Long Ago My Father Died



Montana twilight
and the river each day a full measure colder
between poplars and
among the pine needles, and
from that shore below the mountains, the water
whispering urge and constant. This way. Over here.

The current catches –
no stopping and starting, no fences.
There’s the sky turning ever more purple,
there is the river, split and yellow:
no boat, no fish rising,
the river’s long, long veins
a tangling of truth and memory.

The blood still begs for direction home. This river points
closer to the wilderness,
floods in. Nothing can hold against that current.
Now it is almost over.

After. The greens were all perfectly pretty
and the grass smell
was a kind of happiness
as his center of gravity slowly shifted
toward water.

 

Sources:

Adrie Kusserow, “Daily Bread”
John Haines, “Missoula in a Dusty Light”
Jane Hirshfield, “The Heat of Autumn”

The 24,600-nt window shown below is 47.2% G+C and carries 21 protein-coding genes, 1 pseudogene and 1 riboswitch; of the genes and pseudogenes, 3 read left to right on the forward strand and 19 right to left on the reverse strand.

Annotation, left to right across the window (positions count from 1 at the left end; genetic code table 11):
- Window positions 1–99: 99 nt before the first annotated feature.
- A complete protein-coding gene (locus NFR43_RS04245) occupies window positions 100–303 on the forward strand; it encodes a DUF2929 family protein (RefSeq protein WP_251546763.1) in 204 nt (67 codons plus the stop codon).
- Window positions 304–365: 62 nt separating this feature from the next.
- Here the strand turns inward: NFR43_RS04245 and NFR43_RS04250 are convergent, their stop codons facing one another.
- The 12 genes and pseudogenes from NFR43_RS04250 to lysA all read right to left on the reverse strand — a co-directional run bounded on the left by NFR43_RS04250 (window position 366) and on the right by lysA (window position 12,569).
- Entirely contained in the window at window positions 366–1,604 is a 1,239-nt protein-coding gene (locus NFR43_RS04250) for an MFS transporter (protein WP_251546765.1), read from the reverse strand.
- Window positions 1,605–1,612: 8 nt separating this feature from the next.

Sharon Lee, “The Fruit Jar”
Sharon Lee, “Lily”
William Stafford, “Montana Ecologue”
Patricia Smith, “Man on the TV Say”
Mary Jo Bang, “Where”
Adrie Kusserow, “Love Poem to Jane”
David Thomas, “The Ten Thousand Things”
Richard Hugo, “West Marginal Way”
Marie Howe, “Watching Television”
Elizabeth Bishop “The Riverman”
Mary Jo Bang, “September Is”
Richard Hugo, “The River Now”
Jane Hirshfield, “Beneath the Snow, The Badger’s Steady Breathing”
William Stafford, “Montana Ecologue”
Jane Hirshfield, “It Was Like This: You Were Happy”
Mary Jo Bang, “We Took Our Places”
Marie Howe, “Rochester, New York, July 1989”
Marie Howe, “The Grave”
Adrie Kusserow “Snowflake Bently”
Adrie Kusserow, “White Tulip”


Jennifer Saunders lives in Switzerland with her Swiss husband and their two Swiss-American sons. She writes poems, struggles with Swiss-German, and teaches small children how to play hockey. Her work has appeared in BluePrintReview, Ibbetson Street Magazine, Literary Bohemian, Literary Mama, and elsewhere.

 

1 Comment

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